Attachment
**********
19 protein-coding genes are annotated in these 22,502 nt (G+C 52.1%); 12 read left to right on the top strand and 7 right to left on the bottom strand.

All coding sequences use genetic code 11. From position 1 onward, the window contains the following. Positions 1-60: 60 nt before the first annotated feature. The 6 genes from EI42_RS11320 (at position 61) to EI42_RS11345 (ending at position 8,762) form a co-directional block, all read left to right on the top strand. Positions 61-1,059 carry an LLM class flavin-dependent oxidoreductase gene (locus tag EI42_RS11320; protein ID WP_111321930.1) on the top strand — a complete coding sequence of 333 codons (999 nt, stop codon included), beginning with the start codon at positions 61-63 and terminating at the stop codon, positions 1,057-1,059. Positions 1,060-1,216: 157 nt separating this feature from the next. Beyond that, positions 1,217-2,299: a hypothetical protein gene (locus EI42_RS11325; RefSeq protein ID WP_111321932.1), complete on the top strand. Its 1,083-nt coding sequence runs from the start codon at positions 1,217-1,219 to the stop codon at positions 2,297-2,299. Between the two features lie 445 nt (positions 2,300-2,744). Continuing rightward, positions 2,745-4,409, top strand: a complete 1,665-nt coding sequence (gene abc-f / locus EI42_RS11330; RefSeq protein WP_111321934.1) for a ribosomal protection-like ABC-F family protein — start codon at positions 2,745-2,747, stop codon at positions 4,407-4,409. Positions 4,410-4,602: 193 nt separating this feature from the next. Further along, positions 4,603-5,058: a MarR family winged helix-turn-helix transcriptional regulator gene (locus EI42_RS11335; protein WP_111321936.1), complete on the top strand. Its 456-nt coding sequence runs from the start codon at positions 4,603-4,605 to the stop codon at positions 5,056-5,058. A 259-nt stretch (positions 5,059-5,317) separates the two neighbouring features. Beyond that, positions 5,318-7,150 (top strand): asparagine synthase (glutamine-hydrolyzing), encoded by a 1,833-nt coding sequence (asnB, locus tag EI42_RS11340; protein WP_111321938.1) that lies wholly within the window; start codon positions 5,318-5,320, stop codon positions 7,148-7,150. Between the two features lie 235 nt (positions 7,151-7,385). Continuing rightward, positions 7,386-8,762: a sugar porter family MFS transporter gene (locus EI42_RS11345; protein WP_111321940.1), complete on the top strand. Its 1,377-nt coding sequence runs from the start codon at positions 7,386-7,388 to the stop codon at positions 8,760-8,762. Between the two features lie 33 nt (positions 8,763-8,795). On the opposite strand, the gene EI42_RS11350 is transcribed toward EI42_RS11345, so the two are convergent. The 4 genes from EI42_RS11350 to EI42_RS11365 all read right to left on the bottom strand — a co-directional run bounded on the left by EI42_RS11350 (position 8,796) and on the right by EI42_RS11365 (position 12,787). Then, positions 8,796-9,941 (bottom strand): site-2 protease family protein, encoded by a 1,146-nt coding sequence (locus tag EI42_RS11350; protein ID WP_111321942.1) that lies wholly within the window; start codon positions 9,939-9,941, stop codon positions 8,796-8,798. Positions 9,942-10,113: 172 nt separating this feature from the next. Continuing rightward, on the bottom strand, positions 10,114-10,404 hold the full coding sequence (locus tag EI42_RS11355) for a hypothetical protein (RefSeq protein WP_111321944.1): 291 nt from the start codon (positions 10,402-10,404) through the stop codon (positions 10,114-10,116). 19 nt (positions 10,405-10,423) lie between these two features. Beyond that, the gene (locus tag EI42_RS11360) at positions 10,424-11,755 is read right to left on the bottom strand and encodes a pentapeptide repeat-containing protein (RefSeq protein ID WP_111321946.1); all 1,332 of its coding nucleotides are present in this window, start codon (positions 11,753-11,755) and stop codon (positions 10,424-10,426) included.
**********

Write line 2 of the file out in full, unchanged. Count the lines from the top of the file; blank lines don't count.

All coding sequences use genetic code 11. From position 1 onward, the window contains the following. Positions 1-60: 60 nt before the first annotated feature. The 6 genes from EI42_RS11320 (at position 61) to EI42_RS11345 (ending at position 8,762) form a co-directional block, all read left to right on the top strand. Positions 61-1,059 carry an LLM class flavin-dependent oxidoreductase gene (locus tag EI42_RS11320; protein ID WP_111321930.1) on the top strand — a complete coding sequence of 333 codons (999 nt, stop codon included), beginning with the start codon at positions 61-63 and terminating at the stop codon, positions 1,057-1,059. Positions 1,060-1,216: 157 nt separating this feature from the next. Beyond that, positions 1,217-2,299: a hypothetical protein gene (locus EI42_RS11325; RefSeq protein ID WP_111321932.1), complete on the top strand. Its 1,083-nt coding sequence runs from the start codon at positions 1,217-1,219 to the stop codon at positions 2,297-2,299. Between the two features lie 445 nt (positions 2,300-2,744). Continuing rightward, positions 2,745-4,409, top strand: a complete 1,665-nt coding sequence (gene abc-f / locus EI42_RS11330; RefSeq protein WP_111321934.1) for a ribosomal protection-like ABC-F family protein — start codon at positions 2,745-2,747, stop codon at positions 4,407-4,409. Positions 4,410-4,602: 193 nt separating this feature from the next. Further along, positions 4,603-5,058: a MarR family winged helix-turn-helix transcriptional regulator gene (locus EI42_RS11335; protein WP_111321936.1), complete on the top strand. Its 456-nt coding sequence runs from the start codon at positions 4,603-4,605 to the stop codon at positions 5,056-5,058. A 259-nt stretch (positions 5,059-5,317) separates the two neighbouring features. Beyond that, positions 5,318-7,150 (top strand): asparagine synthase (glutamine-hydrolyzing), encoded by a 1,833-nt coding sequence (asnB, locus tag EI42_RS11340; protein WP_111321938.1) that lies wholly within the window; start codon positions 5,318-5,320, stop codon positions 7,148-7,150. Between the two features lie 235 nt (positions 7,151-7,385). Continuing rightward, positions 7,386-8,762: a sugar porter family MFS transporter gene (locus EI42_RS11345; protein WP_111321940.1), complete on the top strand. Its 1,377-nt coding sequence runs from the start codon at positions 7,386-7,388 to the stop codon at positions 8,760-8,762. Between the two features lie 33 nt (positions 8,763-8,795). On the opposite strand, the gene EI42_RS11350 is transcribed toward EI42_RS11345, so the two are convergent. The 4 genes from EI42_RS11350 to EI42_RS11365 all read right to left on the bottom strand — a co-directional run bounded on the left by EI42_RS11350 (position 8,796) and on the right by EI42_RS11365 (position 12,787). Then, positions 8,796-9,941 (bottom strand): site-2 protease family protein, encoded by a 1,146-nt coding sequence (locus tag EI42_RS11350; protein ID WP_111321942.1) that lies wholly within the window; start codon positions 9,939-9,941, stop codon positions 8,796-8,798. Positions 9,942-10,113: 172 nt separating this feature from the next. Continuing rightward, on the bottom strand, positions 10,114-10,404 hold the full coding sequence (locus tag EI42_RS11355) for a hypothetical protein (RefSeq protein WP_111321944.1): 291 nt from the start codon (positions 10,402-10,404) through the stop codon (positions 10,114-10,116). 19 nt (positions 10,405-10,423) lie between these two features. Beyond that, the gene (locus tag EI42_RS11360) at positions 10,424-11,755 is read right to left on the bottom strand and encodes a pentapeptide repeat-containing protein (RefSeq protein ID WP_111321946.1); all 1,332 of its coding nucleotides are present in this window, start codon (positions 11,753-11,755) and stop codon (positions 10,424-10,426) included.